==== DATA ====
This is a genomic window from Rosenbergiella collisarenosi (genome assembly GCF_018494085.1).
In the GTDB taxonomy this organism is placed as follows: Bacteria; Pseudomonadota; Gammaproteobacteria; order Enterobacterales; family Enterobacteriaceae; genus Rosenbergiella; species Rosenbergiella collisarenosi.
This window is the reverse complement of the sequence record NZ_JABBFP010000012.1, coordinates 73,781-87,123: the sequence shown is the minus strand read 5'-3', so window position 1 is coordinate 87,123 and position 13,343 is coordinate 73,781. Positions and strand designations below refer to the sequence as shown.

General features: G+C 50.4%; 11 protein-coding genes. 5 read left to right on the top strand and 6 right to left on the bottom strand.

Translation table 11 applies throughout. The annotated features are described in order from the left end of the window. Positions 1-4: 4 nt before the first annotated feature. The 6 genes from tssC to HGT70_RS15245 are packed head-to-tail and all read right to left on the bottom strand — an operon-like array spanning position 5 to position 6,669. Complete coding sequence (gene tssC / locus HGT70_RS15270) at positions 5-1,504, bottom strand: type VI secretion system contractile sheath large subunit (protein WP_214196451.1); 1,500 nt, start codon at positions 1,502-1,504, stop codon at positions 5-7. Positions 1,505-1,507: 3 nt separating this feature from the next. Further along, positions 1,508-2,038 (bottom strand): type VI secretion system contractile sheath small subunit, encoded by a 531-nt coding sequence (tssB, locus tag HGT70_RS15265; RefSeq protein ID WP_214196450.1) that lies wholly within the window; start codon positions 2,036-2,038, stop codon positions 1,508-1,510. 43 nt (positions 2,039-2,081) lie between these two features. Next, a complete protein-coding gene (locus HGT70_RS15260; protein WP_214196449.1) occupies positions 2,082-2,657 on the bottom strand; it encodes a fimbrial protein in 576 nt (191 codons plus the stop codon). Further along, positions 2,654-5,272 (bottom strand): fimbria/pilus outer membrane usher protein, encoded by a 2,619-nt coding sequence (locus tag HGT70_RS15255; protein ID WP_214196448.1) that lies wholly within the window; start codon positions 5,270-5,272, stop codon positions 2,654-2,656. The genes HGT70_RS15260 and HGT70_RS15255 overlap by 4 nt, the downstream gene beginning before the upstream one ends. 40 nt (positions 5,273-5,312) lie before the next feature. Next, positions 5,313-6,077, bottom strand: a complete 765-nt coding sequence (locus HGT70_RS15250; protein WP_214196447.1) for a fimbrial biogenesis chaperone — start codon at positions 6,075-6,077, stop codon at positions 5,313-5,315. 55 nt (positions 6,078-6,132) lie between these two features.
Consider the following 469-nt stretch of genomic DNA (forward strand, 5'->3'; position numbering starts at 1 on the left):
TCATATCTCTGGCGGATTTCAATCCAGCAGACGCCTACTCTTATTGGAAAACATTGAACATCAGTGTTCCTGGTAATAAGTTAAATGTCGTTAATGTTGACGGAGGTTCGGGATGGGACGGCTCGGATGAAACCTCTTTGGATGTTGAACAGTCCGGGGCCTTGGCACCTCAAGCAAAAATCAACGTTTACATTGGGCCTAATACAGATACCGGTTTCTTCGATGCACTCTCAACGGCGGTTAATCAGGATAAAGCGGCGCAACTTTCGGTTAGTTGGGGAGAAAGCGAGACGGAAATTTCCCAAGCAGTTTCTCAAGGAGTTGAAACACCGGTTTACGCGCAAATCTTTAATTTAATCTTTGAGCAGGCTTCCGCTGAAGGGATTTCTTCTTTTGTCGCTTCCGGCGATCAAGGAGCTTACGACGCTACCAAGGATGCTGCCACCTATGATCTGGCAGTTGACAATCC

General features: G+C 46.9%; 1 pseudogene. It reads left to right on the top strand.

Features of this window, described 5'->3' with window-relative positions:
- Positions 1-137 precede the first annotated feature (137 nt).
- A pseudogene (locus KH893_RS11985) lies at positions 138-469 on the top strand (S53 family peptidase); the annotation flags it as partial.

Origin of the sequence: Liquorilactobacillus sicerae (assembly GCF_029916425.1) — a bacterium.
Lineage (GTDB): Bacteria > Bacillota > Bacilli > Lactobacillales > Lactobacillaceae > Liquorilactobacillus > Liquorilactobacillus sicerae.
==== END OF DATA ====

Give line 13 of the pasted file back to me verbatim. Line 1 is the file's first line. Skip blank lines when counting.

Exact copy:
Lineage (GTDB): Bacteria > Bacillota > Bacilli > Lactobacillales > Lactobacillaceae > Liquorilactobacillus > Liquorilactobacillus sicerae.